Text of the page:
Is It All in Your Head? True Stories of Imaginary Illness
by Suzanne O'Sullivan, M.D.
"When words are not available our bodies sometimes speak for us--and we have to listen," says Dr. Suzanne O'Sullivan in Is It All in Your Head? This fascinating casebook with historical insights--compiled by a seasoned neurologist who is now a consultant at the National Hospital of Neurology and Neurosurgery in London--offers a thorough examination of the significant yet complicated role emotions play in physical illness and the stigmas attached to psychosomatic disorders.
In 1995, O'Sullivan started her first training post as a neurologist. She ultimately found that she was drawn to the evaluation and care of those whose illnesses originated not in the body, but in the mind. O'Sullivan believes the body constructs a multitude of ways to express emotion. Sometimes those manifestations are benign, such as blushing when embarrassed or feeling dizzy when overwhelmed. There are other instances, however, where the body's reaction to stressors can be much more pronounced and dramatic, causing the body to seriously malfunction. This can lead a person to suffer illnesses such as chronic fatigue and more complex and incapacitating neurological disorders such as seizures, paralysis and even blindness.
Through a series of case studies, O'Sullivan details the many ways in which physical symptoms can mask emotional distress, as "neurological disease manifests in elusive and strange ways." This book documents the "brave people" she has encountered who display medically unexplained neurological symptoms. When patients learn that their physical distress is based on a psychological cause, O'Sullivan bears the brunt of their frustrations. After more than 20 years as a physician, she has seen how the "system" has often failed these patients and the ways in which a diagnosis of psychosomatic disorder affects how they perceive themselves and how others perceive them. Sometimes, patients find themselves trapped between the worlds of physiological medicine and psychiatry. And in many instances, neither community takes responsibility. The stigmas attached to patients who endure psychosomatic disorders--accounting for about one-third of every general neurology practice--and how little has been done to improve their care and management were largely instrumental in spurring O'Sullivan to write this book.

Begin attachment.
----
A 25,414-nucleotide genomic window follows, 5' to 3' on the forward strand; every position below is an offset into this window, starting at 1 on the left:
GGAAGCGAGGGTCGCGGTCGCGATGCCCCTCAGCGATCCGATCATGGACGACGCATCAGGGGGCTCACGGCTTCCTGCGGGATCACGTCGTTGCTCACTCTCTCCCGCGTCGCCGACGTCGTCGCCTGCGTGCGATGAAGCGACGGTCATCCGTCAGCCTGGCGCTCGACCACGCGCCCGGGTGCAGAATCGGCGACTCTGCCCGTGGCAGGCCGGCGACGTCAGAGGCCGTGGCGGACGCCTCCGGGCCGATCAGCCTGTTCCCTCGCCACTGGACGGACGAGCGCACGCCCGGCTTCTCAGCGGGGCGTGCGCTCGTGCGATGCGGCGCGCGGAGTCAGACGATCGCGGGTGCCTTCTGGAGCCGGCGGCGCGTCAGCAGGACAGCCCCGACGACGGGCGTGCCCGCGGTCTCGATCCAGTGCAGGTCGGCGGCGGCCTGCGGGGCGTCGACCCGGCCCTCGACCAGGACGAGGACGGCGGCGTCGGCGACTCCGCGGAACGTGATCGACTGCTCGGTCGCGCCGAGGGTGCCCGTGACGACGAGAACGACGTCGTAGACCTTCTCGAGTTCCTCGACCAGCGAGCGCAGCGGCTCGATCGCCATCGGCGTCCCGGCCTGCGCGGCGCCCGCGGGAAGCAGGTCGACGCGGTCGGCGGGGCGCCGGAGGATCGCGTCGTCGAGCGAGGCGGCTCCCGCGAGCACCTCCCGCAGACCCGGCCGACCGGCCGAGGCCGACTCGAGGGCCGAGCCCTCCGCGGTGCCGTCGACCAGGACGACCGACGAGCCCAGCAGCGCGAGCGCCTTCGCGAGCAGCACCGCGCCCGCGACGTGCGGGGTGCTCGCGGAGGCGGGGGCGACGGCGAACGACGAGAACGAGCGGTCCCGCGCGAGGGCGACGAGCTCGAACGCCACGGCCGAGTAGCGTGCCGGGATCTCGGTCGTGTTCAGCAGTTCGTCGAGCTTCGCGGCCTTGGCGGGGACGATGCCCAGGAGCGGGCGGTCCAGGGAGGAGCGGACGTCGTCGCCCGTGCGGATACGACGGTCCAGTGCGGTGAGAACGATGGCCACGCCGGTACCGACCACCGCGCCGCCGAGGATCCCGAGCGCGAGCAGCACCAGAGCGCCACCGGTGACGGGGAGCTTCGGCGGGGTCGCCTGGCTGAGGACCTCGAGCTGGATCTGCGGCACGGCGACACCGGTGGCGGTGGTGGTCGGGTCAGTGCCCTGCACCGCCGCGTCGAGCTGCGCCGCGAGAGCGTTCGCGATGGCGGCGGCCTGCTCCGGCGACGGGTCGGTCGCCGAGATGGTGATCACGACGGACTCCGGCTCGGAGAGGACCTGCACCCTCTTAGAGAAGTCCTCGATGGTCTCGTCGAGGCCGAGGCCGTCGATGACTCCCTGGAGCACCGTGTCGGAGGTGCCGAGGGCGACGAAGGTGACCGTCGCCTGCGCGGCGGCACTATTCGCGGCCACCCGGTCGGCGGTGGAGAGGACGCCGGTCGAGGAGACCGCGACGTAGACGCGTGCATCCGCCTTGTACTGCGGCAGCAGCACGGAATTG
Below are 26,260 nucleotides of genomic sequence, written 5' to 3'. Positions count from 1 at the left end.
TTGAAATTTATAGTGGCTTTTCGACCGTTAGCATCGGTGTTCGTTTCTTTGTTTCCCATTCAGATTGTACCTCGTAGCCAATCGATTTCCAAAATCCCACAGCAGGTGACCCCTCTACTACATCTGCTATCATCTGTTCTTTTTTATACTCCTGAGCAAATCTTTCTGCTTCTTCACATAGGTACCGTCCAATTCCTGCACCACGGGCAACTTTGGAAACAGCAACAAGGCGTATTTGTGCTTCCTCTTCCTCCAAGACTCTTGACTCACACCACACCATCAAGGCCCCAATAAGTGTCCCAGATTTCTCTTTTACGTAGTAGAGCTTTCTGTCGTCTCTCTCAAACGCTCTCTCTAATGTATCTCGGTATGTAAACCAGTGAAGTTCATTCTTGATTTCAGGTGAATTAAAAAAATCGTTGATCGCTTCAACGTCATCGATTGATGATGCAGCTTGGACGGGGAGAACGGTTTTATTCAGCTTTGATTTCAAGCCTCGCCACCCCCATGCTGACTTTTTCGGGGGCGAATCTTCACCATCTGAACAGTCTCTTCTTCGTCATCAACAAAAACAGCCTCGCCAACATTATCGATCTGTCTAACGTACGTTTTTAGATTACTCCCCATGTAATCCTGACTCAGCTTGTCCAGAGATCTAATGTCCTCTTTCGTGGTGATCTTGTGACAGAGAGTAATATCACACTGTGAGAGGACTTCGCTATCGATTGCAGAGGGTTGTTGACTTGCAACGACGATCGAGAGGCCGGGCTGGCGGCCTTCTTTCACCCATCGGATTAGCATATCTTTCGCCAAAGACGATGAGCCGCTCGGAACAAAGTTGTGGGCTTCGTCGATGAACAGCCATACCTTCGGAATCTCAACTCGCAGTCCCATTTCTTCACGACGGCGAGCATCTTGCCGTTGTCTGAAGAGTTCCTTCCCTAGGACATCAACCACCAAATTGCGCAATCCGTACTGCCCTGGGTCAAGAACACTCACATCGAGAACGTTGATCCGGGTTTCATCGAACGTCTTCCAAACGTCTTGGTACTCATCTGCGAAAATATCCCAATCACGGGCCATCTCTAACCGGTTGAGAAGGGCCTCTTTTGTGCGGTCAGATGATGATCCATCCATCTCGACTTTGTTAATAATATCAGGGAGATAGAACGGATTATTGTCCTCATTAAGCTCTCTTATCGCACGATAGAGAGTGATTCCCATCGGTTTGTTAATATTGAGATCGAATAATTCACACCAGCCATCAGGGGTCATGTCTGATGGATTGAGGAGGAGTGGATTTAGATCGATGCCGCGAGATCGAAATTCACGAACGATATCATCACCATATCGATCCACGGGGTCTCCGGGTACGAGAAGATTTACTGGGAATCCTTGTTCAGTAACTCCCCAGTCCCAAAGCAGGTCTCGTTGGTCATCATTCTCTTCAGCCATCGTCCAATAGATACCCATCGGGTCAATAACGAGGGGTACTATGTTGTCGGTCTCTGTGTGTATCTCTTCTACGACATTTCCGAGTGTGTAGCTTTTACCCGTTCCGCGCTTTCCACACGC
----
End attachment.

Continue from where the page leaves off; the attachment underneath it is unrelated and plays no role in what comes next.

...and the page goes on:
Many of O'Sullivan's patients suffer not only from disability, but also undergo invasive medical testing and procedures that produce a lack of evidence to support their symptoms--"a disease is sought but not found." A psychosomatic diagnosis is a hard pill for some patients to swallow--many become angry, sad and defensive, claiming it's like being told they're crazy, or faking or lying about their illnesses. Such a diagnosis can seem like an insult rather than an explanation. There are scenes with a very bright, wheelchair-bound, paralyzed patient, who is fond of doing extensive research about his condition on the Internet, and another consult with a happily married wife and mother who is experiencing an onslaught of seizures. In both of these instances, when the patients were given the good news that no neurological disease was found--no brain tumor for the paralyzed patient and seizures non-epileptic in nature--they reacted as though it would have been easier to be diagnosed with a physiological disease than to have to deal with the implications of a psychosomatic conclusion.
O'Sullivan demonstrates how she must often act as a psychological detective because the subconscious and psychiatric dissociation are often culprits for physical infirmity: "How an illness evolves is of great importance if you are ever to find a cause." This is evidenced in the intriguing case of a middle-aged woman who loses her vision after a cleaning solution comes in contact with her eyes. A lengthy battery of tests and clinical exams prove inconclusive to offering a cause of her blindness. It is later discovered that the patient had been avoiding dealing with significant stressors in her marriage. "Often the physical symptom is there in place of the emotional upset," explains O'Sullivan.
O'Sullivan believes that having a compassionate discussion often leads a patient on the road to a cure. She asserts that with intense psychiatric follow-up and intervention, negative feelings can be discharged and thus some patients--unfortunately, not all--can and do recover. In many instances, she has to buck peer protocols in order to adhere to her diagnoses.
O'Sullivan seamlessly weaves in historical facts, quotes, examples and theories about psychosomatic illness and its study by notables throughout the ages: Hippocrates, Pierre Janet, Jean-Martin Charcot, Josef Breuer and Freud among others. The details of each case are offered in layman's terms and are further supplemented with richly drawn scenes of doctor-patient dialogue. These enhancements deepen O'Sullivan's probing of the often unfathomable mystery of the intimate mind-body connection. This, along with neurological approaches to identifying triggers of psychosomatic illness and subsequent treatment, offers plentiful information for those in medical fields and patients--and for those who love and care for and about them.
While the stories in Is It All in Your Head? are intellectually and factually diverse, some are challenging to read--aspects of patient suffering become quite harrowing at times. Additionally, the delivery and impact of a psychosomatic diagnosis and subsequent patient response further tug emotionally at readers. O'Sullivan never trivializes the patient or what he or she is experiencing. Rather, she respects the strength of her patients and encourages them to find ways to address underlying psychological problems in order to overcome some incredible--some might even call them mind boggling--challenges in life. --Kathleen Gerard